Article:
Working For the Weekend: With Kiran Bhumber

By Jennie Orton

kiran-headshot-1-fVANCOUVER — At the New Forms Festival this year there was an installation that, in very simple terms, turned a swing set into a self propelled bit of sorcery like you always kind of dreamed of when you were a kid on the rickety death trap your dad put up in the back yard. The project was called Pendula and it was an immersive audio-visual installation featuring projections and swings as instruments. The relationship between movement and music was the imaginative brain child of Kiran Bhumber (in collaboration with video artist Nancy Lee). Bhumber took the discipline of exploring movement as an instrument to last week’s Sensored and Synthesized, an interactive music performance at Western Front. Using vocal techniques, haptic feedback, sensors, and electronics, performer Marguerite Witvoet will wear a reactive body suit which responds to touch with musical output; the result is a free form ever evolving musical performance that displays Bhumber’s continued life work of reactive musicality and memory & movement. We talked to Bhumber about her work and how the idea of movement has evolved during the process,

BeatRoute: Can you tell us about the magic of the reactive body suit? How does it work and what was it like to put such a thing together?

Kiran Bhumber
: The bodysuit is touch reactive, meaning, based on where and how you touch the suit, you will generate musical outputs.

The current version uses parallel tracks of resistive and conductive fabric for each sensor on localized areas of the bodysuit. Simultaneously touching the two tracks (with a metal thimble or a highly conductive finger) completes a circuit, and the resulting voltage depends upon how far along the resistive fabric you touch. From there, we’re able to use the voltage values and map them into sound parameters.
It’s been an amazing experience working with my former professor Bob Pritchard on this project. We have both learnt a lot about the human form, fabrics, and how different types of performers embody their performative characters in the suit.

BR: What was it about the relationship between movement and sound that first made you want to explore it?

KB: From a young age, I was obsessed with synthesis techniques and electronic music while also being trained as a classical musician. My compositional styles reflected both of these passions when I started to experiment with live-processing of acoustic instruments. During this time, I was trying to figure out a way I could shape both types of sounds (acoustic and computer generated) into a more traditional performance setting.

When I first discovered interactive music performance, I realized that I could use a performer’s gestures to embody both of these sounds simultaneously, and, in this way, the performer becomes two dimensional: Performing physically with their instrument, and using their ancillary gestures to trigger and manipulate electronically generated music.

Members of the crowd during New Forms Festival 2016. Photo: Timothy Nguyen

Members of the crowd during New Forms Festival 2016.
Photo: Timothy Nguyen

BR: Let’s talk about Pendula. What is it about and how was the New Forms experience?

KB: Pendula is an immersive audio-visual swing-set installation and musical performance made in collaboration with Nancy Lee. We have surround-sound and projections (four speakers & projections). The participants create their own aural and visual environment through their individualized swinging motions. We also developed the swings to be performed as a musical instrument. The Pendula ensemble performance took place during our installation premiere and It consisted of myself on clarinet, Clara Schandler(also known as Sidewalk Cellist) on cello, Nancy Lee on swings, and Neelamjit Dhillon on tabla.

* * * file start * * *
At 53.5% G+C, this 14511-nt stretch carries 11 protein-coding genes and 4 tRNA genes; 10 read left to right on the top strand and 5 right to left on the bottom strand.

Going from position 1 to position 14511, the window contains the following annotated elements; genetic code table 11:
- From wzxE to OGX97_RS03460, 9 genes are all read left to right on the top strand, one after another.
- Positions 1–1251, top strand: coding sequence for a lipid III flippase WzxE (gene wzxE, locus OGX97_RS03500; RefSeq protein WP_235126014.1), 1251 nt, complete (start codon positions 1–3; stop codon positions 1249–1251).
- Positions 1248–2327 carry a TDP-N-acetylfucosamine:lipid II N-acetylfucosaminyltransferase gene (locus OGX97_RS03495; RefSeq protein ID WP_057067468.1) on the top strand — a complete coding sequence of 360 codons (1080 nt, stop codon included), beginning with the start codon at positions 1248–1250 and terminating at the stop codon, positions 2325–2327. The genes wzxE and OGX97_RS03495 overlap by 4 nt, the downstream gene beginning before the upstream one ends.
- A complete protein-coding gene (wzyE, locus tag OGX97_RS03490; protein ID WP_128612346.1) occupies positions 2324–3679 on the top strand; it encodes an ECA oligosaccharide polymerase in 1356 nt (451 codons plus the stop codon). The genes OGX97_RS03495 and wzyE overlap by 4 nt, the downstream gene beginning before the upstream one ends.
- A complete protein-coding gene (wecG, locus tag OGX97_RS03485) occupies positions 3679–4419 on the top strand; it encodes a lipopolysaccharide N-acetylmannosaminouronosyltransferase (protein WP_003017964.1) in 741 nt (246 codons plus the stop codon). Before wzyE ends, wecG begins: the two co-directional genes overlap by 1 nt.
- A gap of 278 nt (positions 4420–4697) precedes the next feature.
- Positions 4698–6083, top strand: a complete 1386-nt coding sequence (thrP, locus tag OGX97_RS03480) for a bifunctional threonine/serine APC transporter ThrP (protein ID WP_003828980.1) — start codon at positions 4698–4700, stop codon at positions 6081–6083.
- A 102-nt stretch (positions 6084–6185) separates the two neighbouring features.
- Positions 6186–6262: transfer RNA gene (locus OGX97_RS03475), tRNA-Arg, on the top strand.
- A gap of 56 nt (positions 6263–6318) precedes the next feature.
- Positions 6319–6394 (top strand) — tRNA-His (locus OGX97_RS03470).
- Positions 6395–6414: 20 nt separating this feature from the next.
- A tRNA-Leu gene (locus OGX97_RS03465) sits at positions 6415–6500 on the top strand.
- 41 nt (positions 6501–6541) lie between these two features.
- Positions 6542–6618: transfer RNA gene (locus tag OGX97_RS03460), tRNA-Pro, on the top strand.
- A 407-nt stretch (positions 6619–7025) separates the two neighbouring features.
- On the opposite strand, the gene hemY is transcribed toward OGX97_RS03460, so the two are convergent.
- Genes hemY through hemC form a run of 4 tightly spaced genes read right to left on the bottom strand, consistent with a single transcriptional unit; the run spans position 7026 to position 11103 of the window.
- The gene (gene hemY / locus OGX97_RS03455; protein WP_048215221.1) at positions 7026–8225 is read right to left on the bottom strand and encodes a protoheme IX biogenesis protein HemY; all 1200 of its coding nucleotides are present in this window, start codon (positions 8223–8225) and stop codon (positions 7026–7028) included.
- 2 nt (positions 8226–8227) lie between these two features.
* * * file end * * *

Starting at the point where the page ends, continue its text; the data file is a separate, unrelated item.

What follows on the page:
Nancy Lee and I actually met during New Forms 2014 when we were both volunteering. While we were painting, we were brainstorming what type of new media art we would like to showcase at NFF. This is when the idea of Pendula actually came about.

Having Pendula a part of NFF 2016 was very surreal for us, because it felt like we had completed a full circle. It was such a great experience installing the work in an indoor, enclosed environment (our first installation was outdoors for the Vancouver International Jazz Festival), watching attendees enjoy themselves, and hang out with their friends on the swings. We received really great feedback from festival-goers and are open to future invitations to install the work!

BR: What have you found most surprising about your exploration into human movement?

KB: I think what I have found most surprising about my exploration into human movement is that it doesn’t matter how many times you have installed and observed individuals during a particular installation that you have created, the next time, you will find that there is an interaction that someone makes that you do not expect. This makes you go back to the drawing board to see how you can further refine your design to take into account these interactions.

BR: What are some undercurrents in your work that give it its pulse?

KB: I think my work comes from my love of both music and science, particularly with the sensorial and perceptual relationships we have with sound. I’m fascinated with how we can use these properties to inform our interaction design choices within multimedia works.

Follow Kiran Bhumber’s work on her website.

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